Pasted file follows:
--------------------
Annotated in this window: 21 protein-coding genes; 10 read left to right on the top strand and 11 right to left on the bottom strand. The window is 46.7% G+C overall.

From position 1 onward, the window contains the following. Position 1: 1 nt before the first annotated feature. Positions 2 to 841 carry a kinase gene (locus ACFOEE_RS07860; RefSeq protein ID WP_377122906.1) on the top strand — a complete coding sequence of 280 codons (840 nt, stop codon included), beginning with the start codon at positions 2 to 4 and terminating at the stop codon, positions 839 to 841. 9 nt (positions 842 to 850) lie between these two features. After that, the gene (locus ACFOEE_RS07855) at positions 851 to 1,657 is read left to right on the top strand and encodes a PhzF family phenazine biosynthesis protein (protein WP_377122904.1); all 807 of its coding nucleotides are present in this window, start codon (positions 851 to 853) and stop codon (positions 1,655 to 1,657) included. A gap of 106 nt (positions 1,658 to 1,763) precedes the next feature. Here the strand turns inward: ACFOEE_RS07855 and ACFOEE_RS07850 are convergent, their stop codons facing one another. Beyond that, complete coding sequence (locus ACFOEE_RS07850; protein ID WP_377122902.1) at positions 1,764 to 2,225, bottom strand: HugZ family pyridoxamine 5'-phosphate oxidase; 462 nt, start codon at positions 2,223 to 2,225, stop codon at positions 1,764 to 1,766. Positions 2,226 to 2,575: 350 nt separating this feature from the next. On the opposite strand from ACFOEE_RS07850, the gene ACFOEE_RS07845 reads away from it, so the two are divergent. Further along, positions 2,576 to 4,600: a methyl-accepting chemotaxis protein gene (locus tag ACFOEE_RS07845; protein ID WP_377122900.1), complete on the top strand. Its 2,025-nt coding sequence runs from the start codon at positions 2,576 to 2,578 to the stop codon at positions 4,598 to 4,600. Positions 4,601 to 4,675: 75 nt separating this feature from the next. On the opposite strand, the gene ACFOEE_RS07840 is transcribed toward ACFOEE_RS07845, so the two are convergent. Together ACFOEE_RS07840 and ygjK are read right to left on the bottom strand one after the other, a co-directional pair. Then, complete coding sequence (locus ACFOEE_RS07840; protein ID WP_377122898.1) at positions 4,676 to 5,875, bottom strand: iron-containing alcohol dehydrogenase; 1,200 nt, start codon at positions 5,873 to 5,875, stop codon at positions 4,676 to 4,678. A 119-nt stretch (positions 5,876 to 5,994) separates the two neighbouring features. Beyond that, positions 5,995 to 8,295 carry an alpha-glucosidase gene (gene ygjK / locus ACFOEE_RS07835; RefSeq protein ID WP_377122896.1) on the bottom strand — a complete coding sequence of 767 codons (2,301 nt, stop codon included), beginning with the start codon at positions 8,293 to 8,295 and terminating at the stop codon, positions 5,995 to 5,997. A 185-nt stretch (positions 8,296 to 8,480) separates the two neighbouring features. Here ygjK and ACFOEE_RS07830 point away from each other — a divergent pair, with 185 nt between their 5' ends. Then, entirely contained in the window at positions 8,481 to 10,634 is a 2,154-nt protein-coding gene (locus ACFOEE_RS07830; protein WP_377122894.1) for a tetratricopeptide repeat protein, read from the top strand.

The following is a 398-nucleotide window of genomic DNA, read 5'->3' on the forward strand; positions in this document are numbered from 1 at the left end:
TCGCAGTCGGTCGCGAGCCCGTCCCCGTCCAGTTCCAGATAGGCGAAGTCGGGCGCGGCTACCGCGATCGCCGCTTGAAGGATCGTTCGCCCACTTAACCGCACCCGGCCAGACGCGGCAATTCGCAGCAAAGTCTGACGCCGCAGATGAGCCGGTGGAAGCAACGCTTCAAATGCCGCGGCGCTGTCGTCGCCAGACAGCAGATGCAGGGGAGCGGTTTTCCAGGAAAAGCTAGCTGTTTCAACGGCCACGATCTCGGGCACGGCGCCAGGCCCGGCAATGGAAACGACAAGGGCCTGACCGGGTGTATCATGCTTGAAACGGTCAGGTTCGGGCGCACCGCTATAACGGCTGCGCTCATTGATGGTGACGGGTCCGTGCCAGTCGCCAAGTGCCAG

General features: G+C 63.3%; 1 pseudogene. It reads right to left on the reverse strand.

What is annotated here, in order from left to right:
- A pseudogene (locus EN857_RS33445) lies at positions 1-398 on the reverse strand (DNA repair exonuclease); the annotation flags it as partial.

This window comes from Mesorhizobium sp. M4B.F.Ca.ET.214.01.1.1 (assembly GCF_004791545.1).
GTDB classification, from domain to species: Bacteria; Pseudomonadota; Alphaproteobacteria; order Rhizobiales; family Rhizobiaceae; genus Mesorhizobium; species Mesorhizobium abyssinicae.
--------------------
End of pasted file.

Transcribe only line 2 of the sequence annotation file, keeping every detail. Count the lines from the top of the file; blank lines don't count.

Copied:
From position 1 onward, the window contains the following. Position 1: 1 nt before the first annotated feature. Positions 2 to 841 carry a kinase gene (locus ACFOEE_RS07860; RefSeq protein ID WP_377122906.1) on the top strand — a complete coding sequence of 280 codons (840 nt, stop codon included), beginning with the start codon at positions 2 to 4 and terminating at the stop codon, positions 839 to 841. 9 nt (positions 842 to 850) lie between these two features. After that, the gene (locus ACFOEE_RS07855) at positions 851 to 1,657 is read left to right on the top strand and encodes a PhzF family phenazine biosynthesis protein (protein WP_377122904.1); all 807 of its coding nucleotides are present in this window, start codon (positions 851 to 853) and stop codon (positions 1,655 to 1,657) included. A gap of 106 nt (positions 1,658 to 1,763) precedes the next feature. Here the strand turns inward: ACFOEE_RS07855 and ACFOEE_RS07850 are convergent, their stop codons facing one another. Beyond that, complete coding sequence (locus ACFOEE_RS07850; protein ID WP_377122902.1) at positions 1,764 to 2,225, bottom strand: HugZ family pyridoxamine 5'-phosphate oxidase; 462 nt, start codon at positions 2,223 to 2,225, stop codon at positions 1,764 to 1,766. Positions 2,226 to 2,575: 350 nt separating this feature from the next. On the opposite strand from ACFOEE_RS07850, the gene ACFOEE_RS07845 reads away from it, so the two are divergent. Further along, positions 2,576 to 4,600: a methyl-accepting chemotaxis protein gene (locus tag ACFOEE_RS07845; protein ID WP_377122900.1), complete on the top strand. Its 2,025-nt coding sequence runs from the start codon at positions 2,576 to 2,578 to the stop codon at positions 4,598 to 4,600. Positions 4,601 to 4,675: 75 nt separating this feature from the next. On the opposite strand, the gene ACFOEE_RS07840 is transcribed toward ACFOEE_RS07845, so the two are convergent. Together ACFOEE_RS07840 and ygjK are read right to left on the bottom strand one after the other, a co-directional pair. Then, complete coding sequence (locus ACFOEE_RS07840; protein ID WP_377122898.1) at positions 4,676 to 5,875, bottom strand: iron-containing alcohol dehydrogenase; 1,200 nt, start codon at positions 5,873 to 5,875, stop codon at positions 4,676 to 4,678. A 119-nt stretch (positions 5,876 to 5,994) separates the two neighbouring features. Beyond that, positions 5,995 to 8,295 carry an alpha-glucosidase gene (gene ygjK / locus ACFOEE_RS07835; RefSeq protein ID WP_377122896.1) on the bottom strand — a complete coding sequence of 767 codons (2,301 nt, stop codon included), beginning with the start codon at positions 8,293 to 8,295 and terminating at the stop codon, positions 5,995 to 5,997. A 185-nt stretch (positions 8,296 to 8,480) separates the two neighbouring features. Here ygjK and ACFOEE_RS07830 point away from each other — a divergent pair, with 185 nt between their 5' ends. Then, entirely contained in the window at positions 8,481 to 10,634 is a 2,154-nt protein-coding gene (locus ACFOEE_RS07830; protein WP_377122894.1) for a tetratricopeptide repeat protein, read from the top strand.